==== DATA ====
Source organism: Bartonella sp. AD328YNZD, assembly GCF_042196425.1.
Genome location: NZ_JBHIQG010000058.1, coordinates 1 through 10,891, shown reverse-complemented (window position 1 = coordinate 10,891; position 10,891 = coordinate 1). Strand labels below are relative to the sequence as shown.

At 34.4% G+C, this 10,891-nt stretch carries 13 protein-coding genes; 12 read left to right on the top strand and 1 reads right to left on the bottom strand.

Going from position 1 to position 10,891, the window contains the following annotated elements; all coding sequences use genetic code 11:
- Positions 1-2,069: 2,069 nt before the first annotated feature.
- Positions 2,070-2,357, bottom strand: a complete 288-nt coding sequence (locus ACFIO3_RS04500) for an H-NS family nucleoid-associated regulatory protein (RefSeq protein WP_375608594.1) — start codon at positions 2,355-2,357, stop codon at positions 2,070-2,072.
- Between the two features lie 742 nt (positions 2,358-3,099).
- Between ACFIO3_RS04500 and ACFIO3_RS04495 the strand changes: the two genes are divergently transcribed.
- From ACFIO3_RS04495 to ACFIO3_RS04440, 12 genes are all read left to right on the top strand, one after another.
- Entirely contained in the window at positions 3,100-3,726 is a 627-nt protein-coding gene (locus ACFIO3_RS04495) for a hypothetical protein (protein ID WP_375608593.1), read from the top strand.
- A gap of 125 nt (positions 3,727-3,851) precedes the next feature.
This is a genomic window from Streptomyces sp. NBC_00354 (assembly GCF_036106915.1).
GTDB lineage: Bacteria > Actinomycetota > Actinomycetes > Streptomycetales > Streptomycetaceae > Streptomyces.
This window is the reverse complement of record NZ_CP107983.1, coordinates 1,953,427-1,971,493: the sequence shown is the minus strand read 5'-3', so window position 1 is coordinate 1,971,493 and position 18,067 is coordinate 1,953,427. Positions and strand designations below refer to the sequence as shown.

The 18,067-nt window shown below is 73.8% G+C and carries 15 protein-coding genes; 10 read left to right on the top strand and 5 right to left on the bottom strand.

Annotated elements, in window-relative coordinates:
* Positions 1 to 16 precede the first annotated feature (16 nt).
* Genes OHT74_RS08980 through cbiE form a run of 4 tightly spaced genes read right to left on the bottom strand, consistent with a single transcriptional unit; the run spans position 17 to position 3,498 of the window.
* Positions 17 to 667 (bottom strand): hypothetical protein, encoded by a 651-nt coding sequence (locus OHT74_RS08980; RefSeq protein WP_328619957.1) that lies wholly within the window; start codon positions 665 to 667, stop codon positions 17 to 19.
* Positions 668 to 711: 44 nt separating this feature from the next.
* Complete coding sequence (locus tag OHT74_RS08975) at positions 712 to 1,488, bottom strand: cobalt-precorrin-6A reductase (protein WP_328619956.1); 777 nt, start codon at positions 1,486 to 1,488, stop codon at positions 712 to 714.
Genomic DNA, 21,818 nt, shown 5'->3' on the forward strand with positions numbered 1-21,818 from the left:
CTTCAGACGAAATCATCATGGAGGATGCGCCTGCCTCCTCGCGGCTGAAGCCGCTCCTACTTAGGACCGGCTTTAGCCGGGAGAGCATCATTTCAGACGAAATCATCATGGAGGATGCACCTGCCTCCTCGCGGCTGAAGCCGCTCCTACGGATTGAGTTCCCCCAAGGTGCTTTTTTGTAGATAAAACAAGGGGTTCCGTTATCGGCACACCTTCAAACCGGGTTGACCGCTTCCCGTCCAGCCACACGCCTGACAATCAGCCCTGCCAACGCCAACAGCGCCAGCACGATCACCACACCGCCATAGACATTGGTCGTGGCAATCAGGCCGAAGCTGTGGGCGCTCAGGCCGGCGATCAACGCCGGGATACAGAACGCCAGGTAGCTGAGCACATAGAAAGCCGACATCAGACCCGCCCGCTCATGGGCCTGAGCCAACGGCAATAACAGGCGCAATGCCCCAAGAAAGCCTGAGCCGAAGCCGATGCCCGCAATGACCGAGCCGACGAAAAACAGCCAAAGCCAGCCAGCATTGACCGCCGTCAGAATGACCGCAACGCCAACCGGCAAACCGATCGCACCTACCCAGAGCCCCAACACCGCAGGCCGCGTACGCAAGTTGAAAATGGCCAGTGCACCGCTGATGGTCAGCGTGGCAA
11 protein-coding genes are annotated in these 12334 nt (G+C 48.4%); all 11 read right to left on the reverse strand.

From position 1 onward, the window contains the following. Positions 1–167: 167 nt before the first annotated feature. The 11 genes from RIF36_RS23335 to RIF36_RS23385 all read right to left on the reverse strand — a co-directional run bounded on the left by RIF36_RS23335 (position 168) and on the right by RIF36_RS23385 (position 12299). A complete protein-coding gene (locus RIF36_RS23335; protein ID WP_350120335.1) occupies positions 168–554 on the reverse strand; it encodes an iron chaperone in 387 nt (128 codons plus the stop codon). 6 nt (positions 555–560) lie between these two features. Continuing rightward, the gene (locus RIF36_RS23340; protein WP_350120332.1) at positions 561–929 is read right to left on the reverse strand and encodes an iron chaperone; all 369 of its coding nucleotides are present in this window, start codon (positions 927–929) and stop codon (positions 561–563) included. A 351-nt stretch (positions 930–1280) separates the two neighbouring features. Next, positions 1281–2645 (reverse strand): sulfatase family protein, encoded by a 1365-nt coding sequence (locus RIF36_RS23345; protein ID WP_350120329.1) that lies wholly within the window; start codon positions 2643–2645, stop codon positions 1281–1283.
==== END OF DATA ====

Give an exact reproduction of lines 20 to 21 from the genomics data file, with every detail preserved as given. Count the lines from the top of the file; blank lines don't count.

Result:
* Positions 668 to 711: 44 nt separating this feature from the next.
* Complete coding sequence (locus tag OHT74_RS08975) at positions 712 to 1,488, bottom strand: cobalt-precorrin-6A reductase (protein WP_328619956.1); 777 nt, start codon at positions 1,486 to 1,488, stop codon at positions 712 to 714.